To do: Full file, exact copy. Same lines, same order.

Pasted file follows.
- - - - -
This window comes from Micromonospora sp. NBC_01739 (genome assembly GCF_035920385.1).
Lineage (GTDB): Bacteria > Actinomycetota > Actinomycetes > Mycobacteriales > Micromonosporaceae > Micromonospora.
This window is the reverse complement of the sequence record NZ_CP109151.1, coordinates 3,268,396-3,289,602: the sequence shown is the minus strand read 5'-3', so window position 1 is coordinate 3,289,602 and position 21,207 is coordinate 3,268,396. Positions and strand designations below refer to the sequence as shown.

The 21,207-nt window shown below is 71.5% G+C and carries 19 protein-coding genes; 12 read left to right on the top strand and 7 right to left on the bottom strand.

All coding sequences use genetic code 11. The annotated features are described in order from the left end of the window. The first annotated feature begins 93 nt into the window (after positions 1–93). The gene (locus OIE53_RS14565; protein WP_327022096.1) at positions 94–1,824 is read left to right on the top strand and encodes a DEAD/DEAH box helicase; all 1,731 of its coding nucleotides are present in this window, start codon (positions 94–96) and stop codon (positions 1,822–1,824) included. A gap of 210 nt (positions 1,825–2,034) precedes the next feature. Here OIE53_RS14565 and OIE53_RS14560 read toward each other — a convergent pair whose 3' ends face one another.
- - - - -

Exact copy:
This window comes from Micromonospora sp. NBC_01739 (genome assembly GCF_035920385.1).
Lineage (GTDB): Bacteria > Actinomycetota > Actinomycetes > Mycobacteriales > Micromonosporaceae > Micromonospora.
This window is the reverse complement of the sequence record NZ_CP109151.1, coordinates 3,268,396-3,289,602: the sequence shown is the minus strand read 5'-3', so window position 1 is coordinate 3,289,602 and position 21,207 is coordinate 3,268,396. Positions and strand designations below refer to the sequence as shown.

The 21,207-nt window shown below is 71.5% G+C and carries 19 protein-coding genes; 12 read left to right on the top strand and 7 right to left on the bottom strand.

All coding sequences use genetic code 11. The annotated features are described in order from the left end of the window. The first annotated feature begins 93 nt into the window (after positions 1–93). The gene (locus OIE53_RS14565; protein WP_327022096.1) at positions 94–1,824 is read left to right on the top strand and encodes a DEAD/DEAH box helicase; all 1,731 of its coding nucleotides are present in this window, start codon (positions 94–96) and stop codon (positions 1,822–1,824) included. A gap of 210 nt (positions 1,825–2,034) precedes the next feature. Here OIE53_RS14565 and OIE53_RS14560 read toward each other — a convergent pair whose 3' ends face one another.